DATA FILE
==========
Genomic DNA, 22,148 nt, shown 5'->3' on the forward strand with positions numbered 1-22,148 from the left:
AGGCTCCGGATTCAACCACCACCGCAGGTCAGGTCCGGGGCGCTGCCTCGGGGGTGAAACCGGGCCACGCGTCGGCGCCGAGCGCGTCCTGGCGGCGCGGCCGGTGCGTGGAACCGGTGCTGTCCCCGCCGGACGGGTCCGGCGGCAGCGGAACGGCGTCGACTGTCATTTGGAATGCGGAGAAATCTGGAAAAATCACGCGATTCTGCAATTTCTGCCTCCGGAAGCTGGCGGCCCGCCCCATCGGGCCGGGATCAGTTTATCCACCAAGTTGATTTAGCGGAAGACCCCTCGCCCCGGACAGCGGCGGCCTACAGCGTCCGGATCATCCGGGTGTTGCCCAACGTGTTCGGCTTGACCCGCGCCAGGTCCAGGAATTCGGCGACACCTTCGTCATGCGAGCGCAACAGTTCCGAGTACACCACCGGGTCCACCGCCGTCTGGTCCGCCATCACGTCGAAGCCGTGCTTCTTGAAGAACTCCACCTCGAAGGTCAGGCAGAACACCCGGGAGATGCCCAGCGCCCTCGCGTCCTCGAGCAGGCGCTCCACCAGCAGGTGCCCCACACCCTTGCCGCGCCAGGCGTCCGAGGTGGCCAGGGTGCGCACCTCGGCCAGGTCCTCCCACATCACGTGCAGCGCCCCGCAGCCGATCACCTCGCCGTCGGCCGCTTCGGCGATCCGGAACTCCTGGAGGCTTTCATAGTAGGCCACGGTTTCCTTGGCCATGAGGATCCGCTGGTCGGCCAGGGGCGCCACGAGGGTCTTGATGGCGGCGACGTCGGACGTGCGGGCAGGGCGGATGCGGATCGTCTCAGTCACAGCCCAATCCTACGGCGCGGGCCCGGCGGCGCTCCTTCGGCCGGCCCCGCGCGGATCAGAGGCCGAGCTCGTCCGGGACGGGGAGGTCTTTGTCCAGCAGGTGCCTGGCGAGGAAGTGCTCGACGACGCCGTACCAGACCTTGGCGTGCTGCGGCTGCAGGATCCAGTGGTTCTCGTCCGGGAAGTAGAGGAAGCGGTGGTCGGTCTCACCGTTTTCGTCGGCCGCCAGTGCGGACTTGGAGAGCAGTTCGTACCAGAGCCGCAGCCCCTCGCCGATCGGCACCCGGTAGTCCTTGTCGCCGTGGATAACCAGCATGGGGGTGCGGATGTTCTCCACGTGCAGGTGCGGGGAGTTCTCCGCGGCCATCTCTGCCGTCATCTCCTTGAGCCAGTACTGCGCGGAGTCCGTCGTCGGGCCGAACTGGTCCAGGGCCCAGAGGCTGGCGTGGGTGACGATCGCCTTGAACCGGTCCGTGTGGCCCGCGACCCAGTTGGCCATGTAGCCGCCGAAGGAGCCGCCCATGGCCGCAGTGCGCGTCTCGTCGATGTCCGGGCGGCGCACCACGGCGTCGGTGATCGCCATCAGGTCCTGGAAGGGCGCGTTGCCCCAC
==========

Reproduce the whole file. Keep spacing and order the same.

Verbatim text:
Genomic DNA, 22,148 nt, shown 5'->3' on the forward strand with positions numbered 1-22,148 from the left:
AGGCTCCGGATTCAACCACCACCGCAGGTCAGGTCCGGGGCGCTGCCTCGGGGGTGAAACCGGGCCACGCGTCGGCGCCGAGCGCGTCCTGGCGGCGCGGCCGGTGCGTGGAACCGGTGCTGTCCCCGCCGGACGGGTCCGGCGGCAGCGGAACGGCGTCGACTGTCATTTGGAATGCGGAGAAATCTGGAAAAATCACGCGATTCTGCAATTTCTGCCTCCGGAAGCTGGCGGCCCGCCCCATCGGGCCGGGATCAGTTTATCCACCAAGTTGATTTAGCGGAAGACCCCTCGCCCCGGACAGCGGCGGCCTACAGCGTCCGGATCATCCGGGTGTTGCCCAACGTGTTCGGCTTGACCCGCGCCAGGTCCAGGAATTCGGCGACACCTTCGTCATGCGAGCGCAACAGTTCCGAGTACACCACCGGGTCCACCGCCGTCTGGTCCGCCATCACGTCGAAGCCGTGCTTCTTGAAGAACTCCACCTCGAAGGTCAGGCAGAACACCCGGGAGATGCCCAGCGCCCTCGCGTCCTCGAGCAGGCGCTCCACCAGCAGGTGCCCCACACCCTTGCCGCGCCAGGCGTCCGAGGTGGCCAGGGTGCGCACCTCGGCCAGGTCCTCCCACATCACGTGCAGCGCCCCGCAGCCGATCACCTCGCCGTCGGCCGCTTCGGCGATCCGGAACTCCTGGAGGCTTTCATAGTAGGCCACGGTTTCCTTGGCCATGAGGATCCGCTGGTCGGCCAGGGGCGCCACGAGGGTCTTGATGGCGGCGACGTCGGACGTGCGGGCAGGGCGGATGCGGATCGTCTCAGTCACAGCCCAATCCTACGGCGCGGGCCCGGCGGCGCTCCTTCGGCCGGCCCCGCGCGGATCAGAGGCCGAGCTCGTCCGGGACGGGGAGGTCTTTGTCCAGCAGGTGCCTGGCGAGGAAGTGCTCGACGACGCCGTACCAGACCTTGGCGTGCTGCGGCTGCAGGATCCAGTGGTTCTCGTCCGGGAAGTAGAGGAAGCGGTGGTCGGTCTCACCGTTTTCGTCGGCCGCCAGTGCGGACTTGGAGAGCAGTTCGTACCAGAGCCGCAGCCCCTCGCCGATCGGCACCCGGTAGTCCTTGTCGCCGTGGATAACCAGCATGGGGGTGCGGATGTTCTCCACGTGCAGGTGCGGGGAGTTCTCCGCGGCCATCTCTGCCGTCATCTCCTTGAGCCAGTACTGCGCGGAGTCCGTCGTCGGGCCGAACTGGTCCAGGGCCCAGAGGCTGGCGTGGGTGACGATCGCCTTGAACCGGTCCGTGTGGCCCGCGACCCAGTTGGCCATGTAGCCGCCGAAGGAGCCGCCCATGGCCGCAGTGCGCGTCTCGTCGATGTCCGGGCGGCGCACCACGGCGTCGGTGATCGCCATCAGGTCCTGGAAGGGCGCGTTGCCCCAC